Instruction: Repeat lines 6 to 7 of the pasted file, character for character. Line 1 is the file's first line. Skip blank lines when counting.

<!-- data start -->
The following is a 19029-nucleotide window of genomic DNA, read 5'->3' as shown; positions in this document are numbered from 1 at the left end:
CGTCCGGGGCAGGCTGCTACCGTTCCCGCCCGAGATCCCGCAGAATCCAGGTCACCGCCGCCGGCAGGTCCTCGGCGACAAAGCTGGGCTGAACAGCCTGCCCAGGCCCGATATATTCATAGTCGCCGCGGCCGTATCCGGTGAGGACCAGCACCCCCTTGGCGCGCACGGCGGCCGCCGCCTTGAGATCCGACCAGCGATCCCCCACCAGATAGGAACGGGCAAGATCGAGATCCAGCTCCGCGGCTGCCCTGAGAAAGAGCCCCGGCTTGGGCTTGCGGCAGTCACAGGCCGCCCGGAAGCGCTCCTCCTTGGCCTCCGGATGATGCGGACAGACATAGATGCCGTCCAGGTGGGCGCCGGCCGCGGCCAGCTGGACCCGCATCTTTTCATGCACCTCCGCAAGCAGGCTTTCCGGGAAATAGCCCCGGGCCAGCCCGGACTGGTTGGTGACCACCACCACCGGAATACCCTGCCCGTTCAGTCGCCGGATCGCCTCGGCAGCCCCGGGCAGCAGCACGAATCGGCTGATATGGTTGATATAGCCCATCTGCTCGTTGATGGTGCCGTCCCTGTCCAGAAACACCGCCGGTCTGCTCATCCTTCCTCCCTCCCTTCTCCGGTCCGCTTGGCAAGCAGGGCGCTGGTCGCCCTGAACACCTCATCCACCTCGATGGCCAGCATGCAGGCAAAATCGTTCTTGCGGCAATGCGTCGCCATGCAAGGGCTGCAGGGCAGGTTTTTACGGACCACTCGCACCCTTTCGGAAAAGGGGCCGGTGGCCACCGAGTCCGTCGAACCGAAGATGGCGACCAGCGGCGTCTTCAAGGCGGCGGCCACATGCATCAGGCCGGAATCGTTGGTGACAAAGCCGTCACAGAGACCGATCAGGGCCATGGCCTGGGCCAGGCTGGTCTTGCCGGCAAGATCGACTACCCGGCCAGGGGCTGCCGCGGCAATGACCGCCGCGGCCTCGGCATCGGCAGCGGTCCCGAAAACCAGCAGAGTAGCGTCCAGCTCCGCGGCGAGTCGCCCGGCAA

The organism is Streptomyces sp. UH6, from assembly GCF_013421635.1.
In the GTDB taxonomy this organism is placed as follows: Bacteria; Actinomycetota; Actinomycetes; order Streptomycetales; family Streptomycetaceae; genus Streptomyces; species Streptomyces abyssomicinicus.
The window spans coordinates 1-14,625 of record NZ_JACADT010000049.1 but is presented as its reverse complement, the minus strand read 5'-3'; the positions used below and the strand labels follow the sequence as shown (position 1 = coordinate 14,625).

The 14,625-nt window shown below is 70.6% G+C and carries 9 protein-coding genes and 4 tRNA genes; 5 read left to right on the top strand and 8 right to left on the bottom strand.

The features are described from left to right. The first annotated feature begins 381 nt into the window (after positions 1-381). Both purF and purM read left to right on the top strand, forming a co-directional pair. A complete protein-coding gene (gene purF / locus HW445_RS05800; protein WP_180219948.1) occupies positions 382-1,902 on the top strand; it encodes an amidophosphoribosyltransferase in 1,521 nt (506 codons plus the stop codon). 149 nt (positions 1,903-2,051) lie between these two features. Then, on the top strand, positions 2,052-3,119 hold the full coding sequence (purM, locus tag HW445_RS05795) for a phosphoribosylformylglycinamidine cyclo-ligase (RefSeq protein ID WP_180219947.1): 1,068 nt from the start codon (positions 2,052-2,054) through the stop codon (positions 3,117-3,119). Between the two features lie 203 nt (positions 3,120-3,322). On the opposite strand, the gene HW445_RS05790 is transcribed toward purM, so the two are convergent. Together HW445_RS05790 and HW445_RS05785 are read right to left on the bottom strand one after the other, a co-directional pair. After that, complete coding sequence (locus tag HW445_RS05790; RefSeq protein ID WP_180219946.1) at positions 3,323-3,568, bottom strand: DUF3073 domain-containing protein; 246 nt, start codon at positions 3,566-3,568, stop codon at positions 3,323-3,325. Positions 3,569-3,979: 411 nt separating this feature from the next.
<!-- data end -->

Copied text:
The 14,625-nt window shown below is 70.6% G+C and carries 9 protein-coding genes and 4 tRNA genes; 5 read left to right on the top strand and 8 right to left on the bottom strand.

The features are described from left to right. The first annotated feature begins 381 nt into the window (after positions 1-381). Both purF and purM read left to right on the top strand, forming a co-directional pair. A complete protein-coding gene (gene purF / locus HW445_RS05800; protein WP_180219948.1) occupies positions 382-1,902 on the top strand; it encodes an amidophosphoribosyltransferase in 1,521 nt (506 codons plus the stop codon). 149 nt (positions 1,903-2,051) lie between these two features. Then, on the top strand, positions 2,052-3,119 hold the full coding sequence (purM, locus tag HW445_RS05795) for a phosphoribosylformylglycinamidine cyclo-ligase (RefSeq protein ID WP_180219947.1): 1,068 nt from the start codon (positions 2,052-2,054) through the stop codon (positions 3,117-3,119). Between the two features lie 203 nt (positions 3,120-3,322). On the opposite strand, the gene HW445_RS05790 is transcribed toward purM, so the two are convergent. Together HW445_RS05790 and HW445_RS05785 are read right to left on the bottom strand one after the other, a co-directional pair. After that, complete coding sequence (locus tag HW445_RS05790; RefSeq protein ID WP_180219946.1) at positions 3,323-3,568, bottom strand: DUF3073 domain-containing protein; 246 nt, start codon at positions 3,566-3,568, stop codon at positions 3,323-3,325. Positions 3,569-3,979: 411 nt separating this feature from the next.